For fractions situation is a bit more complicated, as as there are different flavors of them, each having its own advantages and drawback.

The most basic are simple fractions: just one integer, called “numerator”, divided by another integer, called “denominator”. In Solidity simple fraction could be represented as a pair of two integers, or as a single integer, whose bit image is the concatenation of bit images of numerator and denominator. In the latter case, numerator and denominator has to be of the same width.

Another popular format for fractions is fixed-point numbers. Fixed-point number is basically a simple fraction whose denominator is a predefined constant, usually power of 2 or 10. The former case is known as “binary” fixed-point, while the latter is known as “decimal” fixed-point. As long as denominator is predefined, there is no need to specify is explicitly, so only the numerator need to be specified. In Solidity fixed-point numbers are usually represented as a single integer numerator, while commonly used denominators are 10¹⁸, 10²⁷, 2⁶⁴, and 2¹²⁸.

Yet another well-known format for fraction numbers is floating-point. Basically, floating point number could be described as following:

where ** m** (mantissa) and

**(exponent) are integers, and**

*e***(base) is a predefined integer constant, usually 2 or 10. The case when**

*B***=2 is known as “binary” floating-point, and the case when**

*B***=10 is known as “decimal” floating-point.**

*B*IEEE-754 standardizes several common floating-point formats, including five binary formats known as “half”, “single”, “double”, “quadruple”, and “octuple” precision. Each of these formats packs both, mantissa and exponent, into single sequence of 16, 32, 64, 128, or 256 bits respectively. In Solidity, these standard formats could be represented by binary types `bytes2`

, `bytes4`

, `bytes8`

, `bytes16`

, and `bytes32`

. Alternatively, mantissa and exponent could be represented separately as a pair of integers.

And the file question for this section:

## Do We Have to Implement All This by Ourselves?

Spoiler: not necessary.

The good news is that there are Solidity libraries for various number formats, such as: fixidity (decimal fixed-point with arbitrary number of decimals), DSMath (decimal fixed-point with 18 or 27 decimals), BANKEX Library (IEEE-754 octuple precision floating-point), ABDK Libraries (binary fixed-point and quadruple precision floating-point) etc.

The bad news is that different libraries use different formats, so it is really hard to combine them. The roots of this problem will be discussed in the next section.

# Numeric Literals in Solidity

In the previous section we discussed how numbers are represented at run time. Here we will look at how they are represented at the development time, i.e. in the code itself.

Compared to mainstream languages, Solidity has quite a rich syntax for numeric literals. First of all, good old decimal integers are supported, such as `42`

. As in other C-like languages, there are hexadecimal integer literals, like `0xDeedBeef`

. So far so good.

In Solidity, literals may have unit suffix, such as `6 ether`

, or `3 days`

. A unit, is basically a factor, the literal is multiplied by. Here `ether`

is 10¹⁸ and `days`

is 86,400 (24 hours × 60 minutes × 60 seconds).

Apart from this, Solidity supports scientific notation for integer literals, such as `2.99792458e8`

. This is quite unusual, as mainstream languages support scientific notation for fractional literals only.

But probably the most unique feature of the whole Solidity language, is its support for rational literal expressions. Virtually every mature compiler is able to evaluate constant expressions at compile time, so `x = 2 + 2`

does not generate `add`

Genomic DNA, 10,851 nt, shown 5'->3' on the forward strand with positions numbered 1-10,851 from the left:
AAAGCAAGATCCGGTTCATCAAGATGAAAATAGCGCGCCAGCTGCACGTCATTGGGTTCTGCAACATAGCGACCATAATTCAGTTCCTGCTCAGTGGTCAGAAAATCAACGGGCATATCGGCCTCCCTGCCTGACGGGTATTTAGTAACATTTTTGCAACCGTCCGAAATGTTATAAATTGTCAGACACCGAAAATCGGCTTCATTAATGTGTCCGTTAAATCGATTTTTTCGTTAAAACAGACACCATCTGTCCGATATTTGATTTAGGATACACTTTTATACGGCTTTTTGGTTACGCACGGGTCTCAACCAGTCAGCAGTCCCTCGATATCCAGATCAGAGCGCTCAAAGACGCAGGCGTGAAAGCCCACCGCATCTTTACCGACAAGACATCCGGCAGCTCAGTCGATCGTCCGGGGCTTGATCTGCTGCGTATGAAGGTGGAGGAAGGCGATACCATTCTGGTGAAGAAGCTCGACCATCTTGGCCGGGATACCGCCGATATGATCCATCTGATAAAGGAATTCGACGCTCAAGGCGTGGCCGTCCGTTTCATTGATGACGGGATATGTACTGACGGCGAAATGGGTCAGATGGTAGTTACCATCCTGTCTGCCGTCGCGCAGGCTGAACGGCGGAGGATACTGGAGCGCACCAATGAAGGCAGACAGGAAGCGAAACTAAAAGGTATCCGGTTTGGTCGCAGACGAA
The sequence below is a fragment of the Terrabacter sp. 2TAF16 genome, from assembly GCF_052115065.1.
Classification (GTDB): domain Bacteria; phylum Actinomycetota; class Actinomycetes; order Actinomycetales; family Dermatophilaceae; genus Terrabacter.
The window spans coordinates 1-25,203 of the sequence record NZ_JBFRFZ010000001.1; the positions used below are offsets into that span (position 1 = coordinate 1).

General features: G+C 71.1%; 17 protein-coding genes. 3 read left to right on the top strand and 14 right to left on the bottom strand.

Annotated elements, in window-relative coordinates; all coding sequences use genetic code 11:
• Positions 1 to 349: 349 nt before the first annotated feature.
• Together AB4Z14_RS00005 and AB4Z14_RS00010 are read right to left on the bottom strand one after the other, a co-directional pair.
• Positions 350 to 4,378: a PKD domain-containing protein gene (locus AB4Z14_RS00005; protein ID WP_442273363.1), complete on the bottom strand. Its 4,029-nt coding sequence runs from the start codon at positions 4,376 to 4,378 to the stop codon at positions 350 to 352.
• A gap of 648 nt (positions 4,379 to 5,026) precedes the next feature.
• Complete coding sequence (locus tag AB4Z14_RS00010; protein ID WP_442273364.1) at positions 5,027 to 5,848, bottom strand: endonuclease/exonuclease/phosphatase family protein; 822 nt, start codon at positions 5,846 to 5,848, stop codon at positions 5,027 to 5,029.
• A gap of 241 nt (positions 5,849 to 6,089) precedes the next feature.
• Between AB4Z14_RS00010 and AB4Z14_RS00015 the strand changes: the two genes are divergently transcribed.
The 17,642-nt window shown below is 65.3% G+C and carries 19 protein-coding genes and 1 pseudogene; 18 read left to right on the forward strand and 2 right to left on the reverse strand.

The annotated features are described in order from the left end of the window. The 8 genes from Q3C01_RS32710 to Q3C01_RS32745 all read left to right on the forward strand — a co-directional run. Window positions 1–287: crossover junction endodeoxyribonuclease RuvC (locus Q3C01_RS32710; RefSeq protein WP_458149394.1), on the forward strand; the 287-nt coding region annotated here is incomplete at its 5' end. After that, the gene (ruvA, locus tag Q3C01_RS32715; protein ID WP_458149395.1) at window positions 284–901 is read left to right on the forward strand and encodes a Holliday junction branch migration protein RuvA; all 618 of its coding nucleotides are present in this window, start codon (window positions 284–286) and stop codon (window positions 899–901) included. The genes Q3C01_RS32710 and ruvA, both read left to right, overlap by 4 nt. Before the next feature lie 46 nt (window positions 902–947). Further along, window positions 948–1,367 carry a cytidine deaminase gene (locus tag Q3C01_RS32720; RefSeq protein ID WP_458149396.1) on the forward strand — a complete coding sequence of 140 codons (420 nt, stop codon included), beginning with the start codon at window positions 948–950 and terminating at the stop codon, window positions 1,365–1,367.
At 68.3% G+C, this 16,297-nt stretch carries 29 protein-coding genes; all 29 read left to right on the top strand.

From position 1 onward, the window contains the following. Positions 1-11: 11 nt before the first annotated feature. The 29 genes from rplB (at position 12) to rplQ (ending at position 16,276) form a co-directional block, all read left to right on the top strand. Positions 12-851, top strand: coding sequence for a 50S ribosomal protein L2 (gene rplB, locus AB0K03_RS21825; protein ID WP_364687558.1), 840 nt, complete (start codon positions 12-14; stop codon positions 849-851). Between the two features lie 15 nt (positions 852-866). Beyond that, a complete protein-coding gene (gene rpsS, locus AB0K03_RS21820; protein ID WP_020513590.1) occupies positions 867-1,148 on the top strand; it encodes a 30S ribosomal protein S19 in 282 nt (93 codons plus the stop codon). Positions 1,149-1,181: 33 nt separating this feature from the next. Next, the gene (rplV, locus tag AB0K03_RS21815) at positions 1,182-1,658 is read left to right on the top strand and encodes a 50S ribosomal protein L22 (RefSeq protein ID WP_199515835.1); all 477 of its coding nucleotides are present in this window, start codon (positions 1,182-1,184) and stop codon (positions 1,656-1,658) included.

opcode, but is rather equivalent to `x = 4`

. Solidity is able to do this as well, but actually, it goes far beyond that.

In mainstream languages, compile-time evaluation of constant expression is just an optimization, so constant expression is evaluated at compile time exactly the same way as it would be evaluated at run time. This makes it possible to replace any part of such expression with named constant or variable holding the same value, and get exactly the same result. However, for Solidity this is not the case.

At run time, division in Solidity rounds result towards zero, and other arithmetic operations wraps on overflow, while at compile time, expressions are evaluated using simple fractions with arbitrary large numerator and denominator. So, at run time, expression `((7 / 11 + 3 / 13) * 22 + 1) * 39`

would be evaluated to 39, while at compile time the very same expression is evaluated to 705. The difference is because at run time, `7 / 11`

and `3 / 13`

are rounded to zero, but at compile time, the whole expression is evaluated in simple fractions without any rounding at all.

Even more interesting, the following expression is is valid in Solidity: `7523 /48124631 * 6397`

, while this is not valid: `7523 / 48125631 * 6397`

. The difference is that the former evaluates to integer number, while the latter evaluates to non-integer. Remember, that Solidity doesn’t support fractions at run time, so all literals have to be integer.

While fractional numbers and big integers may be represented in Solidity at run time, as described in the previous sections, there is no convenient way to represent them in the code. This makes any code, that performs operations with such numbers, rather cryptic.

As long as Solidity does not have a standard fixed-point nor floating-point format, every library uses its own, which makes libraries incompatible with each other.

# Conclusion

Smart contracts did math since the very beginning of the Ethereum blockchain. From simple percents to complicated derivative valuation. However, Solidity, the primary language for smart contract development, does not go much further, in terms of math, then just exposing what EVM opcodes are able to do.

Libraries try to cover what basic language misses, but suffer from the absence of standardized number formats.

The core language has some unmatched features, but at the same time lacks support for basic, must-have things.

In the subsequent articles, we will discuss how to deal with all this, and the next topic to discuss will be: **overflow**.

Other articles in this series:

- Part 2: Overflow
- Part 3: Percents and Proportions
- Part 4: Compound Interest
- Part 5: Exponent and Logarithm